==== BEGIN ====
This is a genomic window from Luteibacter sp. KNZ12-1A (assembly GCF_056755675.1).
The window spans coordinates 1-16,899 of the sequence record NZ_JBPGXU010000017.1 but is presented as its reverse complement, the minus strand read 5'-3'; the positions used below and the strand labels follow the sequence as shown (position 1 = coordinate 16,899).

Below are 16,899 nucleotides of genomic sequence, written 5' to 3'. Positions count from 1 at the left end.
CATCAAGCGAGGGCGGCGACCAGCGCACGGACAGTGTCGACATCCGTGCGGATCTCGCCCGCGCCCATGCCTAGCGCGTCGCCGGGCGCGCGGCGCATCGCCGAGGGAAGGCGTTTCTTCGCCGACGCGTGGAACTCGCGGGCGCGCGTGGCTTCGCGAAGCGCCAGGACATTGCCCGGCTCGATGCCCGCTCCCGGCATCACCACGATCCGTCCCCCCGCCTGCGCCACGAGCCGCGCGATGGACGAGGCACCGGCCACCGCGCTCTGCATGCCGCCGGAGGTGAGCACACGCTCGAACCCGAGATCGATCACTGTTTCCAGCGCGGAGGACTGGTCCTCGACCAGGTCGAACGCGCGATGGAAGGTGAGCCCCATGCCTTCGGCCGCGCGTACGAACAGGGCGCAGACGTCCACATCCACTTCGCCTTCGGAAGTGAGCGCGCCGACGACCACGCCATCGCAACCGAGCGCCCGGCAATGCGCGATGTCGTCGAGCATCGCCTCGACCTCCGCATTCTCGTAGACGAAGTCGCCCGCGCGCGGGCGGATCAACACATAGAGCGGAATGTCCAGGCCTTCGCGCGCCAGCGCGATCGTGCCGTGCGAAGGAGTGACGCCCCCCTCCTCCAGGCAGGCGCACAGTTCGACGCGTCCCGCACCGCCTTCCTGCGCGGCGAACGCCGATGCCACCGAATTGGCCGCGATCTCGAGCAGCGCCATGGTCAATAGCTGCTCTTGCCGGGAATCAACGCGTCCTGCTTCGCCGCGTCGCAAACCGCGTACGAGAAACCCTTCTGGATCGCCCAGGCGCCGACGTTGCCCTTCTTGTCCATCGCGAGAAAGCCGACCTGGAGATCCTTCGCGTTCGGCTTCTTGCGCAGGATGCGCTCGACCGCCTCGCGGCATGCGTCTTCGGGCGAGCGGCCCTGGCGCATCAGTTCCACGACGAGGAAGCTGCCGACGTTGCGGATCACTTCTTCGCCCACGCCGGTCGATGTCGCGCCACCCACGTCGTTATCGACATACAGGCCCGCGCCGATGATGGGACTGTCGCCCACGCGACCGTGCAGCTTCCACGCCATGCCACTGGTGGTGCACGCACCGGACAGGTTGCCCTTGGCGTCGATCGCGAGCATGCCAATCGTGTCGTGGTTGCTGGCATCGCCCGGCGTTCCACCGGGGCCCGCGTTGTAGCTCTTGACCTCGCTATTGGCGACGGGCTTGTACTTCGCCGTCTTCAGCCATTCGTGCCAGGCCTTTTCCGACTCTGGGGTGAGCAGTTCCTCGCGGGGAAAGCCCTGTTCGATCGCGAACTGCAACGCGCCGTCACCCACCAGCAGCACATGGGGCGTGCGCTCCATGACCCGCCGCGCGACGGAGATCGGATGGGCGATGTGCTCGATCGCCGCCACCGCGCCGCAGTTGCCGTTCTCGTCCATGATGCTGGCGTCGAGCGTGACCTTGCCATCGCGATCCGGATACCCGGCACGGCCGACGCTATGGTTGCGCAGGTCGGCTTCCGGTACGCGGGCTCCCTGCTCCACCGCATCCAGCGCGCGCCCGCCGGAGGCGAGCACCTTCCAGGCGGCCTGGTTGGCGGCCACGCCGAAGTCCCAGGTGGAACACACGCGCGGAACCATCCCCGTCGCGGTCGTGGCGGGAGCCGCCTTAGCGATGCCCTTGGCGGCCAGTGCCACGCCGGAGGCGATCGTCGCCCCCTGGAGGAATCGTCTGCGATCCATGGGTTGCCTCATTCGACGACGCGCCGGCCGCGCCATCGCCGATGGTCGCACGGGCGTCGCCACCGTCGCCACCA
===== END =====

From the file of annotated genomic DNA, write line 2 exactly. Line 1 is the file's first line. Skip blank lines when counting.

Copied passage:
The window spans coordinates 1-16,899 of the sequence record NZ_JBPGXU010000017.1 but is presented as its reverse complement, the minus strand read 5'-3'; the positions used below and the strand labels follow the sequence as shown (position 1 = coordinate 16,899).